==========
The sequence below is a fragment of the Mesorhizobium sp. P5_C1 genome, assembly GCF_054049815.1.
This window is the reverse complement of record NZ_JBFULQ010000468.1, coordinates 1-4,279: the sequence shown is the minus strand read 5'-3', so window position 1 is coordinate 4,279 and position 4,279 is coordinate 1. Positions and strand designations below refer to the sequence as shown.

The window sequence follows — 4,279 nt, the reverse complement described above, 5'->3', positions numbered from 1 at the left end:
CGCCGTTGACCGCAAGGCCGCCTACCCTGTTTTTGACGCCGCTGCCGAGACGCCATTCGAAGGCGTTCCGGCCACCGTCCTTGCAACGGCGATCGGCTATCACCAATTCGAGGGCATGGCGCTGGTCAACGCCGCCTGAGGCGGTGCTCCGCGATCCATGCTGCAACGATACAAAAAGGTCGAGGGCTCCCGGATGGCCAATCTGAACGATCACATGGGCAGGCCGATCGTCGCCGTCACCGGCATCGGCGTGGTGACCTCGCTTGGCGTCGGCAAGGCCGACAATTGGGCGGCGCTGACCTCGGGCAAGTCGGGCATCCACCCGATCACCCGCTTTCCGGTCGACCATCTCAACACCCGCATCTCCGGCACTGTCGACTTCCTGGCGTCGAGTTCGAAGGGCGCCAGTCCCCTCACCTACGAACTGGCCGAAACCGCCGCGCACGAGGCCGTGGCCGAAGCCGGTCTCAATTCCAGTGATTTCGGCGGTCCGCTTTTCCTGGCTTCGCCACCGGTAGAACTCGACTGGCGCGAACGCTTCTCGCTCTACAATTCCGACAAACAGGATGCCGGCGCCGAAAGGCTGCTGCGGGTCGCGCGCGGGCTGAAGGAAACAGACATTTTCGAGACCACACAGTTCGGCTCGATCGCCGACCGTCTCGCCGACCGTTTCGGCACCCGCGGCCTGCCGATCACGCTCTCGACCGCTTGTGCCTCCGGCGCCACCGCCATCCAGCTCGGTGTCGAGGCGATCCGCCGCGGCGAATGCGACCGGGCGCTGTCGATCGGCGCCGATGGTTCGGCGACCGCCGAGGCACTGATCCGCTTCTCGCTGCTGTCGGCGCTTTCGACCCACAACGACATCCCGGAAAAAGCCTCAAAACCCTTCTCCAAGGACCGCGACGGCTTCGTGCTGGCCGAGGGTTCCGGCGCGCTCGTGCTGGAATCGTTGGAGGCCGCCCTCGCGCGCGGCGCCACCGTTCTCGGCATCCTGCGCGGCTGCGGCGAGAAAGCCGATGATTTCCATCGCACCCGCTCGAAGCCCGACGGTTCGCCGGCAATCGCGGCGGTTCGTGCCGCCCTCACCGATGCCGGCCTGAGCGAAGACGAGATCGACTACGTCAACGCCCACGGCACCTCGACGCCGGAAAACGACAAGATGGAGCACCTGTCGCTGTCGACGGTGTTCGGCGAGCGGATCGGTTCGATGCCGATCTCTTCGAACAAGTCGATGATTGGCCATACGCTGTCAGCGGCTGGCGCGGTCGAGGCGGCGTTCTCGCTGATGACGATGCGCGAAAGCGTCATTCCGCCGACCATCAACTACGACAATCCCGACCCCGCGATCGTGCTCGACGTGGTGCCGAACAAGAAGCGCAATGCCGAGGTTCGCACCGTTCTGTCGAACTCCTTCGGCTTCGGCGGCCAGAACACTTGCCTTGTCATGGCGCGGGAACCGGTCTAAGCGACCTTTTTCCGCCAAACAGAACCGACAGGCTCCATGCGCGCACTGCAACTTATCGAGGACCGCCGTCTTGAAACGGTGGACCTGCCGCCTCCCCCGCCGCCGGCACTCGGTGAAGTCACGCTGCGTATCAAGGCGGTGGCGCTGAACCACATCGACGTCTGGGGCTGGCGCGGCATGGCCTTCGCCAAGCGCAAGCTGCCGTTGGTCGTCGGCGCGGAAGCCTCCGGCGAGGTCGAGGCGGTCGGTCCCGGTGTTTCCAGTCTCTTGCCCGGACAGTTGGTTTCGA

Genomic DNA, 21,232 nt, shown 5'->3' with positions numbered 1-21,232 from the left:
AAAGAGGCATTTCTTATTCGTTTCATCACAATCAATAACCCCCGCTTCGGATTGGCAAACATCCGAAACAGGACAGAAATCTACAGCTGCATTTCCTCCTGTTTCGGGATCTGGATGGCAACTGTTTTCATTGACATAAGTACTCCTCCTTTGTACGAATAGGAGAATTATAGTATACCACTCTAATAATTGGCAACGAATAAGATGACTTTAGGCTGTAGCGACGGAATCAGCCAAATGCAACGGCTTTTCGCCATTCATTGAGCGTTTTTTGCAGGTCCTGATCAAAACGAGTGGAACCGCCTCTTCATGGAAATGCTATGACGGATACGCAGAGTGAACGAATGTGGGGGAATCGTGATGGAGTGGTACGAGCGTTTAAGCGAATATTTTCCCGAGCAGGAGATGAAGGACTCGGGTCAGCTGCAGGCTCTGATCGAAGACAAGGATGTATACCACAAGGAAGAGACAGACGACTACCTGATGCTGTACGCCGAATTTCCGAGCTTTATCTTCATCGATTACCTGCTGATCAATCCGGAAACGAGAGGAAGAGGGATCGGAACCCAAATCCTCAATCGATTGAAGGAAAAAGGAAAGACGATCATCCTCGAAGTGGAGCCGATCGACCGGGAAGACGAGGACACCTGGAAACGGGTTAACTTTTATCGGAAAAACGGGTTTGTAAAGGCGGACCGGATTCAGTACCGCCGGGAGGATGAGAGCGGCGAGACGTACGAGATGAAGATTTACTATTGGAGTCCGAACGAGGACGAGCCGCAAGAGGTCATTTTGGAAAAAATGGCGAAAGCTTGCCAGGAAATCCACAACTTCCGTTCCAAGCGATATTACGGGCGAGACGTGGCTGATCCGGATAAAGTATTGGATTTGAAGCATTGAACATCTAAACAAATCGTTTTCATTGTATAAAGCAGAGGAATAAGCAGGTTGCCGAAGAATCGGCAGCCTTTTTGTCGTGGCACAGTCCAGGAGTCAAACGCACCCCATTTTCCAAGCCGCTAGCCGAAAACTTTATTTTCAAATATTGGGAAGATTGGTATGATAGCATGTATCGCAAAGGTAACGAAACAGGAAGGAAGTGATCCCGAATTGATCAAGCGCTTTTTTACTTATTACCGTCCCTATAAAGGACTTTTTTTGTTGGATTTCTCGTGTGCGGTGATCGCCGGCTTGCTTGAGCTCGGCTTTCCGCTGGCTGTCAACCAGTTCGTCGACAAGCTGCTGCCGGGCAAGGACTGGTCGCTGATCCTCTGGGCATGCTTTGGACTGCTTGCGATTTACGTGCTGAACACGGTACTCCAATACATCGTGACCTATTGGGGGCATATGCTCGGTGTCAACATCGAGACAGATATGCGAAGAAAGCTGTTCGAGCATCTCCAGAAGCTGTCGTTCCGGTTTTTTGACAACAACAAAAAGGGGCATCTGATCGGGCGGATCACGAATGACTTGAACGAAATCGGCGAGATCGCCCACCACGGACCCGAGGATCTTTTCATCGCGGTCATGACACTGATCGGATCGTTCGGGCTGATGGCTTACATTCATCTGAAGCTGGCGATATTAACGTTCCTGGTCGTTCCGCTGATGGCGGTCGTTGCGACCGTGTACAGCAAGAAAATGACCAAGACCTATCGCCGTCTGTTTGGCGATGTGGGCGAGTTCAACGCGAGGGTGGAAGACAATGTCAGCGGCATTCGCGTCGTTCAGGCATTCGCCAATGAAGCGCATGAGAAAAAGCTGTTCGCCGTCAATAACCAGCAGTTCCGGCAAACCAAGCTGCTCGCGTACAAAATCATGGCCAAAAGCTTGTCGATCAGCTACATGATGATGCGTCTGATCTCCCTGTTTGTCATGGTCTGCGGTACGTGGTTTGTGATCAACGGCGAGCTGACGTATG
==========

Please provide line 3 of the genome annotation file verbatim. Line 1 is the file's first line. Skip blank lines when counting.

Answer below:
The window sequence follows — 4,279 nt, the reverse complement described above, 5'->3', positions numbered from 1 at the left end: